Constructing a self-storage facility is a huge investment, and a customer base is no longer guaranteed. Before you make a million-dollar mistake, consider some of the following issues. The better you build your site, the better you can market it in the future.
Before you even think about construction, you’ll need to invest in a feasibility study. Some developers ignore this step, which is a bad move. I’ve seen people fall in love with a piece of property and build on it, only to discover it wasn’t a viable location. I’ve seen others conduct their own feasibility studies and regret it. Even if you have a real estate background or you’re a veteran storage owner, it’s always wise to get an unbiased opinion from a qualified expert. No matter who you use, make sure he can provide hard numbers as well as understand the marketing perspective of the property.
When choosing a piece of land, you’ll often find you can steal a piece in an undeveloped area or spend a bundle on the premier lot in town. Your best option is usually somewhere in between. Unless you have unlimited funds and can afford to wait several years to break even, avoid the high-priced land in the best location. Instead, take a forward-looking approach and try to anticipate which areas may be blossoming.
When you have a choice to buy more or less land, always buy extra. As long as you can afford it, you’ll never regret having bought a larger parcel. Inevitably, you’ll want more space, whether to build another building, add boat and RV storage, or sell off a piece for a profit.
Survey the Competition
Before you build, research your competition. This survey can be completed in a few weeks and should be done concurrently with the feasibility analysis. There are several ways to accomplish the task, but a simple method involves drawing a 5-mile radius around your facility on a map (if you’re in a rural area, use a 10-mile radius). Then visit every facility within the area you’ve identified, pretending to be a potential customer.
Bring a notebook and write down all the things you like and dislike about each site, looking at amenities, physical attributes, staff, etc. Try to determine the level of occupancy at each facility. Most operators won’t willingly share this information, but it’s helpful if they do.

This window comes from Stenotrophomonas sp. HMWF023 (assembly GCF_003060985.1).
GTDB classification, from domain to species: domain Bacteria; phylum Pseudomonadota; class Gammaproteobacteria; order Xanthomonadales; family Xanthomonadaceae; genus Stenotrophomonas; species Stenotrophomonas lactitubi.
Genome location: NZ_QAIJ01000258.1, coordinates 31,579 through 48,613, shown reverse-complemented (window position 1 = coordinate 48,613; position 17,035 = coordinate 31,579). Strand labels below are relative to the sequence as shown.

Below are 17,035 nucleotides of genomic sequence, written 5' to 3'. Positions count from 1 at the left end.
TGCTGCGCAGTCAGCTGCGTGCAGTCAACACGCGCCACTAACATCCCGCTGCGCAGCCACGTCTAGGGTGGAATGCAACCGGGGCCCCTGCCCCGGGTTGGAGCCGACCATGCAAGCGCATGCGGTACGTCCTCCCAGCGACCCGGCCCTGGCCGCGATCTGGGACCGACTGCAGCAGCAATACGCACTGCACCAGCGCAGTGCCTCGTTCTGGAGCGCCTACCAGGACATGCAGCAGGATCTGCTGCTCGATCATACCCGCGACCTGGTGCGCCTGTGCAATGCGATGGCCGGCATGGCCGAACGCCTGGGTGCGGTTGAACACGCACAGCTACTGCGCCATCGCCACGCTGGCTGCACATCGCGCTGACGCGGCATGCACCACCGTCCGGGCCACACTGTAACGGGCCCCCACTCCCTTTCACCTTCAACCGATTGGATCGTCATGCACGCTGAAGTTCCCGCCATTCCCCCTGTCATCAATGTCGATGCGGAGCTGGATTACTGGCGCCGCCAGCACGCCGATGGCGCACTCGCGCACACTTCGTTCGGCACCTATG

Unit mix is often a tough issue for new self-storage builders. There are two key things to consider when deciding the number and size of your units. First, which of your competitors’ unit sizes are almost fully occupied? These are the sizes you definitely want to offer. Keep in mind, however, that every site is different. What works at one may not work at another. Attempt to build with flexibility so you can make adjustments to your unit mix if necessary. This brings us to the next point: If possible, build in stages. This will allow you to gauge demand for specific sizes in your area and add units accordingly.
Building amenities into your site will increase your overall construction budget and, ultimately, the facility’s profitability. Consider moneymakers such as individual door alarms or climate control. Ancillary profit centers are always worthwhile. The trick is finding the ones most attractive to your target market. Choose amenities that will lend your site a unique selling point and help you battle your competition.
The Right Manager
A facility manager can make a break or business, so don’t treat hiring as an afterthought. Have the right manager in place and trained before you open. You can hire someone with self-storage experience or find someone outside the industry. In some cases, experience can be a con if the manager has bad habits or doesn’t possess a marketing mentality. It may be better to employ a novice and train him to your expectations. More important than storage experience is sales experience.
A Marketing Plan
Finally, you need a marketing plan. When it comes to promoting a facility, victory is the result of many small efforts, not just one big push. Some owners think a Yellow Pages ad is all they need. This simply isn’t the case. Just as site construction involves a lot more than throwing up a building, a marketing plan includes lots of interconnecting elements. Pay attention to marketing details from the planning stages of your site, and you’ll greatly improve your chances for success.
Fred Gleeck is an expert in the field of information and seminar marketing. He’s also the author of more than 10 books and an accomplished coach and consultant. To receive his insights regularly via e-mail, send a blank message to firstname.lastname@example.org. For more information, visit www.fredgleeck.com.